I'm sharing the original for a few of my friends or those who might enjoy my slightly longer version, with a bit of humour thrown in.

Hindu Metroplus, May 30, 2016

Music has always been an integral part of my life.  I was an abysmally poor clarinet player, a reasonably good dancer, and I am a safety-in-numbers-singer with a choir.  I’ve been a chorister for five years in school and now completing half a decade with the Capital City Minstrels in Delhi. CCM, as the choir is better known, has been performing in India and abroad for 22 years, with members from across the world.  And several, if not all, of us have experienced how choral singing is not just about singing in unison, but benefits the mind, body and soul.

Courtesy: Monica Chhabra
We have a horrendously addictive Whatsapp group, which wreaks havoc on mind and body, and I suspect does very little for our souls.  Apart from inane chatter, some articles on music feature as well. One pictogram showed the physical benefits of singing -from keeping vocal cords exercised so you sound younger; to getting an oxytocin high  - the happy hormone produced during childbirth (happy?) and sex (possibly explaining the slightly flushed and unconquerable look some of us get after singing). Another interesting piece was research by the Tenovus Cancer Centre, which analysed saliva samples of singers with cancer or caring for a cancer patient and found that just one hour of choral singing increased levels of immune proteins, reduced stress and improved mood - helping patients to be in the best position to receive treatment.

It made me think about how several of us in CCM have been impacted in similar ways – social, psychological and biological.  I am close to my choir mates, but they would probably draw the line if I took a swab to their mouths for a saliva sample. However, several of us have experiences that demonstrate benefits.  After losing my father, the devastation and helplessness I felt was savage and relentless. But almost on auto pilot, I returned to rehearsals shortly after.  The exhilaration that fills you when different voice parts blend in harmony and the camaraderie of the group gave me peace, joy and stability amidst the upheaval. Another member referred to the difficult time she had after losing her brother, tragically on a rehearsal night.  It took her some time to re-join CCM and sing her heart out in a cathartic outpouring - “I don’t pray anymore, I sing with my choir”.  Returning to the stage a couple of days after losing his father, Neeraj Devraj mentioned how important it was for him to sing with the choir at the time, in tribute to his father.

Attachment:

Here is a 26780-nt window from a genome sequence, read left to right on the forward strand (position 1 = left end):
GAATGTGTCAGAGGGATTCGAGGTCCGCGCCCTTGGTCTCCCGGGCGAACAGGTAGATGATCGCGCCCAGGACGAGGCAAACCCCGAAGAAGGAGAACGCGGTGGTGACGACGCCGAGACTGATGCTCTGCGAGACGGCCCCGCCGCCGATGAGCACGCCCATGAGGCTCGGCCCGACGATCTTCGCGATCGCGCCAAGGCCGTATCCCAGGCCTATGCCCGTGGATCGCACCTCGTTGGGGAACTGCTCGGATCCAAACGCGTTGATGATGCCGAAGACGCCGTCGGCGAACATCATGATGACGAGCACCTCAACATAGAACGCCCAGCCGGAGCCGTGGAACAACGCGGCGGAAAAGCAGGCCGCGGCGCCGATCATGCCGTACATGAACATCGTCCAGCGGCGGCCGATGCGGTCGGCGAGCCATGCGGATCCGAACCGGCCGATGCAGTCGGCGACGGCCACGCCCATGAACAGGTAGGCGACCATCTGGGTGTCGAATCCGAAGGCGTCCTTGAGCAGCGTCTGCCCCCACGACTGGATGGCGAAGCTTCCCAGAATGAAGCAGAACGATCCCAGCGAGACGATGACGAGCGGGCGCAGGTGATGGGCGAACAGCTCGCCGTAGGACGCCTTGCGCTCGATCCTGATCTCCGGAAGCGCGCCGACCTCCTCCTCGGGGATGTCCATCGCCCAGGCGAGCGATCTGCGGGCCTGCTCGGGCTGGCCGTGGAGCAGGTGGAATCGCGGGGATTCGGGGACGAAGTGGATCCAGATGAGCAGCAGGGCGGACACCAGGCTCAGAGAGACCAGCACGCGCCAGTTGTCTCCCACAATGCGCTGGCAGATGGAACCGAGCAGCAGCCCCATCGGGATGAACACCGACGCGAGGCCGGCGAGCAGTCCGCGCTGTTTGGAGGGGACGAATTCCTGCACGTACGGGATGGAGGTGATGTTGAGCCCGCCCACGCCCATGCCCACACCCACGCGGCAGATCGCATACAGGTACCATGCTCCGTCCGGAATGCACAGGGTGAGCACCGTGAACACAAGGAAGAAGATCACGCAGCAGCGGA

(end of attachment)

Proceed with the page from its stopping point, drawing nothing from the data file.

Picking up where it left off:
Courtesy: Buddha Studios Photography

Others talk about choral singing helping with illness or work pressures, which manifest in problems like hypertension, insomnia or stress.  Dr. George Mathew, Reader with the Nehru Homeopathic Medical College, describes the rejuvenation he feels after rehearsals as a great stress buster.  Another member describes the problems faced when her husband fell ill and her daughters were young. She joined CCM in the early 2000s and refreshed and renewed through song, it took her through two angiograms and caring for post-operative trauma.  Yamini Joshi, a musician and music therapist, found CCM when she had fallen sick in college and was struggling to find an anchor.  “Having a choir family allows you to share and be surrounded by positivity. I find the act of going to rehearsal on a Wednesday evening after work, just brightens my day…it’s a mix of maturity and gay abandon.”